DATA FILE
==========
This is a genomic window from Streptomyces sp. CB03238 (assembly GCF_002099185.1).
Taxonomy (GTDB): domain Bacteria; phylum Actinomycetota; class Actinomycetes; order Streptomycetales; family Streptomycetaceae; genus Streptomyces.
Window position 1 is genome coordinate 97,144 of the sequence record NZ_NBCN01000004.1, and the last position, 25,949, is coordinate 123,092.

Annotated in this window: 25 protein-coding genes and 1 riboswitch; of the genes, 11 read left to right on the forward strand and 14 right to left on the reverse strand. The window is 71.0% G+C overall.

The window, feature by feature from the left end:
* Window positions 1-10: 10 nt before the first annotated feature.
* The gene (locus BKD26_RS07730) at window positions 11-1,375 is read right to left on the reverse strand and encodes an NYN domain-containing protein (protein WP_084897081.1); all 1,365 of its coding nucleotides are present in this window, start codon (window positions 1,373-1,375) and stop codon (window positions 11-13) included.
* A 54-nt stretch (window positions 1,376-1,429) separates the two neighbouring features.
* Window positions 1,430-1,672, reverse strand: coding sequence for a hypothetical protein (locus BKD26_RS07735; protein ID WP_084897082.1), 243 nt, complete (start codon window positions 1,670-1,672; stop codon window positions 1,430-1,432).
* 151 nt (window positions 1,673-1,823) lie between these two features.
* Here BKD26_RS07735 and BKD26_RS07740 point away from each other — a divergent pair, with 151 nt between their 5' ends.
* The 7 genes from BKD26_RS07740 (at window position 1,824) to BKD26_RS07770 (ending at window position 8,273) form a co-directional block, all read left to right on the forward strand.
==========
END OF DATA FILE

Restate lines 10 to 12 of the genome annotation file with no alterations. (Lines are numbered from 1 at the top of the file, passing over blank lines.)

* 151 nt (window positions 1,673-1,823) lie between these two features.
* Here BKD26_RS07735 and BKD26_RS07740 point away from each other — a divergent pair, with 151 nt between their 5' ends.
* The 7 genes from BKD26_RS07740 (at window position 1,824) to BKD26_RS07770 (ending at window position 8,273) form a co-directional block, all read left to right on the forward strand.